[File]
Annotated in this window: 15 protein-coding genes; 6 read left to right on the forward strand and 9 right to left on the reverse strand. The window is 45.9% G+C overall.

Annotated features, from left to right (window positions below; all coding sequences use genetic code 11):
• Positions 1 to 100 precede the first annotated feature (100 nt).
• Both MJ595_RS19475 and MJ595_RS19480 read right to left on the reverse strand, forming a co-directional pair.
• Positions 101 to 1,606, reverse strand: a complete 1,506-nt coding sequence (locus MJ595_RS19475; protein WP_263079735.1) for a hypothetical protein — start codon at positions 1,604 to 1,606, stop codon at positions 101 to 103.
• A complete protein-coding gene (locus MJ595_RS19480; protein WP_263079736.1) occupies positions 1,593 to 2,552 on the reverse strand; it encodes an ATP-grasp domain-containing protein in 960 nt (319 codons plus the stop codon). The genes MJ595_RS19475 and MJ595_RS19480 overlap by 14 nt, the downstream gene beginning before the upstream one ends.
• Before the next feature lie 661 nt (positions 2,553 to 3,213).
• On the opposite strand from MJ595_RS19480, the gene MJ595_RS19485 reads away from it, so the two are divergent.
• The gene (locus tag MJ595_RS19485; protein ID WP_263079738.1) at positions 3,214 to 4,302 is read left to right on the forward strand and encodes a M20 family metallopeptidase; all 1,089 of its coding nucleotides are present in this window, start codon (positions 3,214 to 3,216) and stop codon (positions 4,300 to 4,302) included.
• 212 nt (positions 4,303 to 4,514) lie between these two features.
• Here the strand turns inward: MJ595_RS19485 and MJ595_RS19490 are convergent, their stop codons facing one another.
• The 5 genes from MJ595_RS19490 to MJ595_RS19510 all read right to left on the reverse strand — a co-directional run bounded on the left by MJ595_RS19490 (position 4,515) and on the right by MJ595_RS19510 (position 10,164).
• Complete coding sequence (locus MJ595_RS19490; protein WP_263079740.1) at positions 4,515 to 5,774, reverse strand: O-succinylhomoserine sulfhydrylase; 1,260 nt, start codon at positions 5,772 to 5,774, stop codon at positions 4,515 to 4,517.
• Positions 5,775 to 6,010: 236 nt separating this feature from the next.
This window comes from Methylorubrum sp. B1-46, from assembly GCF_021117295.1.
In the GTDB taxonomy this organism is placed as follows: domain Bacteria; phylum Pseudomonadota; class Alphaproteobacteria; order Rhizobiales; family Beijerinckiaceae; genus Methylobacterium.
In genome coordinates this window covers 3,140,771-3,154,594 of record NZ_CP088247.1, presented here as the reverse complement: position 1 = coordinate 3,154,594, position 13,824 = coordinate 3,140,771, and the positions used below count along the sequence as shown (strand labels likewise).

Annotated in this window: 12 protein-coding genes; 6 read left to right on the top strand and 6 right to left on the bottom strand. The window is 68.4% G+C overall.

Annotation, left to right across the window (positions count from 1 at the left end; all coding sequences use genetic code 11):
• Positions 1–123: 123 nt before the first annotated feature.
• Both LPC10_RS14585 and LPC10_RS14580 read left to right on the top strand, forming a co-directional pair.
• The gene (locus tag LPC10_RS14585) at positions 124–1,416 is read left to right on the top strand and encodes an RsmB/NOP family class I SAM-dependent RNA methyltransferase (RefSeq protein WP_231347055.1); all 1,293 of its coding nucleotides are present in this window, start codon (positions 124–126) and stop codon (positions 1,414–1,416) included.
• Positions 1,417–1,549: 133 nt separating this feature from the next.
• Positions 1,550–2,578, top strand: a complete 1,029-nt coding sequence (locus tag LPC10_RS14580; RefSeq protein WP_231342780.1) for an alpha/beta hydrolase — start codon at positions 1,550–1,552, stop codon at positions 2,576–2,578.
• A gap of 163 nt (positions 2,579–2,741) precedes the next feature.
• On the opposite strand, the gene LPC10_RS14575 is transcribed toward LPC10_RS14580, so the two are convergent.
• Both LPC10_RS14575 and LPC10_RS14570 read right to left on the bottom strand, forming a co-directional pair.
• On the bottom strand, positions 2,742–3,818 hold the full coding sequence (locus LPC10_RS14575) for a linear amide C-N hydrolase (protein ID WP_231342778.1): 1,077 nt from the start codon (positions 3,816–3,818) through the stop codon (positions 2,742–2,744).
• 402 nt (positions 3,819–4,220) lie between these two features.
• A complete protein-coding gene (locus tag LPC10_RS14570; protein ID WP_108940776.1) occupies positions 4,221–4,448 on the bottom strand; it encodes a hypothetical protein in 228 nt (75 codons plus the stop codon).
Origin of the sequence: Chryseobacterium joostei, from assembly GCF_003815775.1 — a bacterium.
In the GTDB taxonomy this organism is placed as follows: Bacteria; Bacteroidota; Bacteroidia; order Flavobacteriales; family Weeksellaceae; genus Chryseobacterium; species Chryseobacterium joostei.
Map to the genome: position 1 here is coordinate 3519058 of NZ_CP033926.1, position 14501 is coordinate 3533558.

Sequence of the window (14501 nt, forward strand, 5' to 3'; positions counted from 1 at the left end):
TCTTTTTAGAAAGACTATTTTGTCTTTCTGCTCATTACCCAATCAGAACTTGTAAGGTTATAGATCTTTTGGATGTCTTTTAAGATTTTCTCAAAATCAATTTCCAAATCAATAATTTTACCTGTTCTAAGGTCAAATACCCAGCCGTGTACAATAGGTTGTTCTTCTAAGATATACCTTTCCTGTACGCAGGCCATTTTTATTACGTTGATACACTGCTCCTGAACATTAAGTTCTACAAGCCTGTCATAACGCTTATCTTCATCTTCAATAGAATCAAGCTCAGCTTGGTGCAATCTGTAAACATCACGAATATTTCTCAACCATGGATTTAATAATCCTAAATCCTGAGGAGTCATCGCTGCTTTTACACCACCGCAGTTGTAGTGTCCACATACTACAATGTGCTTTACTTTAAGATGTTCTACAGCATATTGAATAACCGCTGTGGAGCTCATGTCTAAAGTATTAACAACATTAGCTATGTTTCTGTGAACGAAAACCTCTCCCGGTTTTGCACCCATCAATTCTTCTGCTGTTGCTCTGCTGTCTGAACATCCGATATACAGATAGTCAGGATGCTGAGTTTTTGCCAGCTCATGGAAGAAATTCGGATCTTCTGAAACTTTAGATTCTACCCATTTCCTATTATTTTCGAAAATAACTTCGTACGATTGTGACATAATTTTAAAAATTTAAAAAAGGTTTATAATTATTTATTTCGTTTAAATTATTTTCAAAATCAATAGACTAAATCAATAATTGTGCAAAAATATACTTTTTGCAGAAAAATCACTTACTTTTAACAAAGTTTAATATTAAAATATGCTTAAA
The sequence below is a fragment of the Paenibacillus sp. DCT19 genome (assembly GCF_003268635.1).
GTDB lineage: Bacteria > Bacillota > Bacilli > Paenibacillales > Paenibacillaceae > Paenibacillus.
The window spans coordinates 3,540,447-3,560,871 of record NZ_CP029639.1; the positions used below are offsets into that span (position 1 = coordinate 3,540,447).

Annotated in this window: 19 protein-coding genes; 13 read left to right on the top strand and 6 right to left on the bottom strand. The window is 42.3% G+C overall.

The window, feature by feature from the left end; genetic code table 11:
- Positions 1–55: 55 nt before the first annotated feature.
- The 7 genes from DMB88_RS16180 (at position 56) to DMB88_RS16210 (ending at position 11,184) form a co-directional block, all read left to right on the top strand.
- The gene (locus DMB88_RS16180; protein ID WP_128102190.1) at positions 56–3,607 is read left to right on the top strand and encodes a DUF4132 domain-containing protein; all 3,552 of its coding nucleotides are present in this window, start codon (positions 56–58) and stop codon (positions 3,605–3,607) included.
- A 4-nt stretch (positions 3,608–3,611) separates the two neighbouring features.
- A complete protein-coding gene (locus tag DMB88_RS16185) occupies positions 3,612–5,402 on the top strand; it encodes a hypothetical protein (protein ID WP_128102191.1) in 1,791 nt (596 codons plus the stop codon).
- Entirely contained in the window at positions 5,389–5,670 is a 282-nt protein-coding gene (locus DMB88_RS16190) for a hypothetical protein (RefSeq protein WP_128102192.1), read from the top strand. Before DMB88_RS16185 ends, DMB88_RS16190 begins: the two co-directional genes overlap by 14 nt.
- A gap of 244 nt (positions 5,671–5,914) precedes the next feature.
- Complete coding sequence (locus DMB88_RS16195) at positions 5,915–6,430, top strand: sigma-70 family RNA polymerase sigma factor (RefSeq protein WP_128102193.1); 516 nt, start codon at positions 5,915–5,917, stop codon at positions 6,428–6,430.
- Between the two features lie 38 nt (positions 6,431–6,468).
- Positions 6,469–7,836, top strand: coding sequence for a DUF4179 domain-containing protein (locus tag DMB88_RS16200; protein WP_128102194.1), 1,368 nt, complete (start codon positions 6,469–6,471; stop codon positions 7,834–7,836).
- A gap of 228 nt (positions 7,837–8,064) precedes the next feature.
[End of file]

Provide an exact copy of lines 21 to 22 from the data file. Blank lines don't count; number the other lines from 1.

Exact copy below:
• Both LPC10_RS14585 and LPC10_RS14580 read left to right on the top strand, forming a co-directional pair.
• The gene (locus tag LPC10_RS14585) at positions 124–1,416 is read left to right on the top strand and encodes an RsmB/NOP family class I SAM-dependent RNA methyltransferase (RefSeq protein WP_231347055.1); all 1,293 of its coding nucleotides are present in this window, start codon (positions 124–126) and stop codon (positions 1,414–1,416) included.